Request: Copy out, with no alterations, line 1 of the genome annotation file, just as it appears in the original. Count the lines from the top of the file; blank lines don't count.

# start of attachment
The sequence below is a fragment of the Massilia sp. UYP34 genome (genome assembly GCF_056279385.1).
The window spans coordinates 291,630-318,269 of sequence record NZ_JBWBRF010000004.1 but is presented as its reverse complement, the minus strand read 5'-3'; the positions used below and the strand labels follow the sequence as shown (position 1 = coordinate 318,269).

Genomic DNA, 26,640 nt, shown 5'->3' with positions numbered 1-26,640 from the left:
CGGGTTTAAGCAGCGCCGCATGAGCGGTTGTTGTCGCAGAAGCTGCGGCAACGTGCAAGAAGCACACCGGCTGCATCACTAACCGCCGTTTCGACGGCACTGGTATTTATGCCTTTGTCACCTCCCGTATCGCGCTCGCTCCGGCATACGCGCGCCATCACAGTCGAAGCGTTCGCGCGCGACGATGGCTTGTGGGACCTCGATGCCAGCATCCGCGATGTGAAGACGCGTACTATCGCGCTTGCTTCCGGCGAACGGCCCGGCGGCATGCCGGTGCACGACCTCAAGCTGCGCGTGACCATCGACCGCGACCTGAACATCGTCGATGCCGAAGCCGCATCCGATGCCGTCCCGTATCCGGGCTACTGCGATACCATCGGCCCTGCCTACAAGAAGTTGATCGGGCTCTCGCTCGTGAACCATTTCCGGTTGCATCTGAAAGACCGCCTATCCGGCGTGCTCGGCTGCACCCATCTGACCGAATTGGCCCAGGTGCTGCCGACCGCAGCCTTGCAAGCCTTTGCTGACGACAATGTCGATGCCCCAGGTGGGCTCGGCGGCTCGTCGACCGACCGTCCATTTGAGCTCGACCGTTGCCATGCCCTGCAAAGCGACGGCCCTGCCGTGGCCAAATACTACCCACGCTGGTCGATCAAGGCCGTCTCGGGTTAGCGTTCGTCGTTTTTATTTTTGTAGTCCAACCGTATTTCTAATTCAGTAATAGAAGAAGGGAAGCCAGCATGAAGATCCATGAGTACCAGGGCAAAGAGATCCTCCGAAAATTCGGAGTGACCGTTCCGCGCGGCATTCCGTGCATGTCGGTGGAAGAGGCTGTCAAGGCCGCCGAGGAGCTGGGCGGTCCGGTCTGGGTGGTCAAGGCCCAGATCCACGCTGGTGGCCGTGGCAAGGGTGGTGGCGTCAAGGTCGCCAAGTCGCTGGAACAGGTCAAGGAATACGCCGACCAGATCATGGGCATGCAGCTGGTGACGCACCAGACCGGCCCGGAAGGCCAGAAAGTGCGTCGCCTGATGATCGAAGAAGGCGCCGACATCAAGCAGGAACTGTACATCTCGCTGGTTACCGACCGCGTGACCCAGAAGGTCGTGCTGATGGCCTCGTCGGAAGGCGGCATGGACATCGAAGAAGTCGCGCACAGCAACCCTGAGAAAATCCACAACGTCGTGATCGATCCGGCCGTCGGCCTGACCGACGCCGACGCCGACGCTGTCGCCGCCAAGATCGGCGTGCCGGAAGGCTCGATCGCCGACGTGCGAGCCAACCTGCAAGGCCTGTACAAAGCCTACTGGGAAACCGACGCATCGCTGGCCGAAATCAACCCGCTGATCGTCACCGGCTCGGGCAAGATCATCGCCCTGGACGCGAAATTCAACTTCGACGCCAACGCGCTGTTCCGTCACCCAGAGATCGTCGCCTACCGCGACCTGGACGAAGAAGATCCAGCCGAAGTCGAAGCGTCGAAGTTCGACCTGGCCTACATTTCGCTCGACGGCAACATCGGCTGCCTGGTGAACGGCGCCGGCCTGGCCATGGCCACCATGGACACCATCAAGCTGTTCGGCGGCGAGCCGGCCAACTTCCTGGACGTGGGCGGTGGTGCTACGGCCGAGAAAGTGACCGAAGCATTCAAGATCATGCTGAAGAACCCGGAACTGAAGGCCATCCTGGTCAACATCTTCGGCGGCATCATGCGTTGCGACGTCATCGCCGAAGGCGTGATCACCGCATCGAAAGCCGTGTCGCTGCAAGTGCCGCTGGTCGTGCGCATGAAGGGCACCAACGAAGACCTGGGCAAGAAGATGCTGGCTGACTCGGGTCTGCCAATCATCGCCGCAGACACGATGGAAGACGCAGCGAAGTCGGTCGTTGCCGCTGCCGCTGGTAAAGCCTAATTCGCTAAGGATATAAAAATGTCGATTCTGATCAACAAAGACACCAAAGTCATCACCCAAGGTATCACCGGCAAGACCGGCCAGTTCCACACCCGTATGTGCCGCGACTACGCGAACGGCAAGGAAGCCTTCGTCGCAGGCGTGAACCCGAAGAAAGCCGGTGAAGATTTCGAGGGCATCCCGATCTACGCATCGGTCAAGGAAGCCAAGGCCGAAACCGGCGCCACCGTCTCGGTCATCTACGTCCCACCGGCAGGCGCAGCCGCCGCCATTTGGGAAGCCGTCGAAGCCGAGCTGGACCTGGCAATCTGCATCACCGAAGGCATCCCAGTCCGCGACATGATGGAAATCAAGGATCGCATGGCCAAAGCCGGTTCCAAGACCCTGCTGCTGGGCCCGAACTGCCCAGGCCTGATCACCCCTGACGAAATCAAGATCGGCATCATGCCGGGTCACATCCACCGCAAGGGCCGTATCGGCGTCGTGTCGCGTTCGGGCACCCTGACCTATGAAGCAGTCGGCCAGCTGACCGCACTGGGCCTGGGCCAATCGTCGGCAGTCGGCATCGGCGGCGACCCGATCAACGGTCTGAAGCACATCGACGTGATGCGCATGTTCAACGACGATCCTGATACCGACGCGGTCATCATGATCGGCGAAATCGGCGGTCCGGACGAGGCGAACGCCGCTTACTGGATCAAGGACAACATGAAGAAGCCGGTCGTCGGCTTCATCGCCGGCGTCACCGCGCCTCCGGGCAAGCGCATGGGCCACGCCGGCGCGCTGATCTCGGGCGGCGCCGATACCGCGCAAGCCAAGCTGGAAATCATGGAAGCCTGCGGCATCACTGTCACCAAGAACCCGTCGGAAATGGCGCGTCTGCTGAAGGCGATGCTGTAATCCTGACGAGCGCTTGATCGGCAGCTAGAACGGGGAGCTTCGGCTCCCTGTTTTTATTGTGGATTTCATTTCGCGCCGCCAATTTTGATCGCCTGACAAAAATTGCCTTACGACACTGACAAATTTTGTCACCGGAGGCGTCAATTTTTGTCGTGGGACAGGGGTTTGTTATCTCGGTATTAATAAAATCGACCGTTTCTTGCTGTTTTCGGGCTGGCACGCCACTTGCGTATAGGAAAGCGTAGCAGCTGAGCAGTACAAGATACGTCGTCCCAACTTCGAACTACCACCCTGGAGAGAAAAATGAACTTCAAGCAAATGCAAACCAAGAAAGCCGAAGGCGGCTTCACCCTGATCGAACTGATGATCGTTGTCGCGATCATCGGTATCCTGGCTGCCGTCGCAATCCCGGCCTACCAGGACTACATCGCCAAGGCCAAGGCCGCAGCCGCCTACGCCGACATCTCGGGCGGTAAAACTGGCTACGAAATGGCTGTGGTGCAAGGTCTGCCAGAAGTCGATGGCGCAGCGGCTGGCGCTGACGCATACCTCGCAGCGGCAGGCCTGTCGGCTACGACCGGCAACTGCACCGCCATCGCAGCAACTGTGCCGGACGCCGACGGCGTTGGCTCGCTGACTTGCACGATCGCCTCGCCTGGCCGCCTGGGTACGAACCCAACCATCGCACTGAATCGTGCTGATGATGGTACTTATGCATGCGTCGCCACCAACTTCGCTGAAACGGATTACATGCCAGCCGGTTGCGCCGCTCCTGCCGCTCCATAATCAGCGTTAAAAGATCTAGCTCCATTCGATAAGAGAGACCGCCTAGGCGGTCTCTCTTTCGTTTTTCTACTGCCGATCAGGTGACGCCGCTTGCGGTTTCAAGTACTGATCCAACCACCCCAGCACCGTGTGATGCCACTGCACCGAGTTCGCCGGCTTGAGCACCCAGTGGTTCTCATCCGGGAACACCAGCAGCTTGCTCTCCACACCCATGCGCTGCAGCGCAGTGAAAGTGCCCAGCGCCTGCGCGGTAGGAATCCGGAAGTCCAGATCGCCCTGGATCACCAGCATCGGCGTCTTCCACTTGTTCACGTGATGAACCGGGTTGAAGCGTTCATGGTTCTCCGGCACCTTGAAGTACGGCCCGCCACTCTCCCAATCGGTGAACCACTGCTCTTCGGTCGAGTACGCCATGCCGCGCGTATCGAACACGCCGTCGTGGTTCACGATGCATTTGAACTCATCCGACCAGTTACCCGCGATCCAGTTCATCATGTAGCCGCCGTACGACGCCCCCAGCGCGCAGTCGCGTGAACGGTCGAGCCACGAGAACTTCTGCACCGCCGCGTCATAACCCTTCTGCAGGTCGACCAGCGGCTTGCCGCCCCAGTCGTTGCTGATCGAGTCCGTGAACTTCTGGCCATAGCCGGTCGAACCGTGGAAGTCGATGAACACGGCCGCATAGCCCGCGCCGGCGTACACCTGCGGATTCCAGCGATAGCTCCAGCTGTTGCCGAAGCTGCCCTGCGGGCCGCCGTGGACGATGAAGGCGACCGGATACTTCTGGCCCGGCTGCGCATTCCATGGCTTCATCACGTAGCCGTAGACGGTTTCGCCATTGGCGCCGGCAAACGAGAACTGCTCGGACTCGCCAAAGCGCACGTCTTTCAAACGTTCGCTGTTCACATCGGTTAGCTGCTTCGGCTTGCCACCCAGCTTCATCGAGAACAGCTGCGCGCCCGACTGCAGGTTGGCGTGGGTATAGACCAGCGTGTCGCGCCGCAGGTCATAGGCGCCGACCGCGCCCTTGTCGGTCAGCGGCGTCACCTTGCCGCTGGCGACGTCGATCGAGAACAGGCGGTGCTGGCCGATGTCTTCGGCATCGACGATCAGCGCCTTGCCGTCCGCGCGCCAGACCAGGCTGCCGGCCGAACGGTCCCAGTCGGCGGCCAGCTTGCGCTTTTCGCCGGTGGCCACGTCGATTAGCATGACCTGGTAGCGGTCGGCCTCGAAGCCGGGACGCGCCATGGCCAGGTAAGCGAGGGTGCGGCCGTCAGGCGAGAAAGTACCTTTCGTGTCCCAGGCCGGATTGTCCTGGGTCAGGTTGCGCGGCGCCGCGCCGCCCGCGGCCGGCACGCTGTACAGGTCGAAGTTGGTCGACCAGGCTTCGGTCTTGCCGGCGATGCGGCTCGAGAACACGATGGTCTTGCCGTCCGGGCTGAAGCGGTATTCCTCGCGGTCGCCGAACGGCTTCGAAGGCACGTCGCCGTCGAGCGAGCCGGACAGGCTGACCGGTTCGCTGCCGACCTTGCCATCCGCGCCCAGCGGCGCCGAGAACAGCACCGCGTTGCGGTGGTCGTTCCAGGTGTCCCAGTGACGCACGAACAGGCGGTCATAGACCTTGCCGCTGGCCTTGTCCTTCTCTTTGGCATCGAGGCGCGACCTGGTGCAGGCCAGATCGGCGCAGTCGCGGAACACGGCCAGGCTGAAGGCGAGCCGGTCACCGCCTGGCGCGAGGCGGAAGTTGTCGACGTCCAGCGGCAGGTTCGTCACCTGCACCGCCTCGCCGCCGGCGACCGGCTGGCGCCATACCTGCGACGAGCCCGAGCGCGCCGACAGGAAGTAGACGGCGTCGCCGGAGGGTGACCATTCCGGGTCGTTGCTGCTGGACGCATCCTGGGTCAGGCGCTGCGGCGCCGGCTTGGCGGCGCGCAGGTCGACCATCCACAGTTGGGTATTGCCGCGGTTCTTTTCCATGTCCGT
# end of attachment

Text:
The sequence below is a fragment of the Massilia sp. UYP34 genome (genome assembly GCF_056279385.1).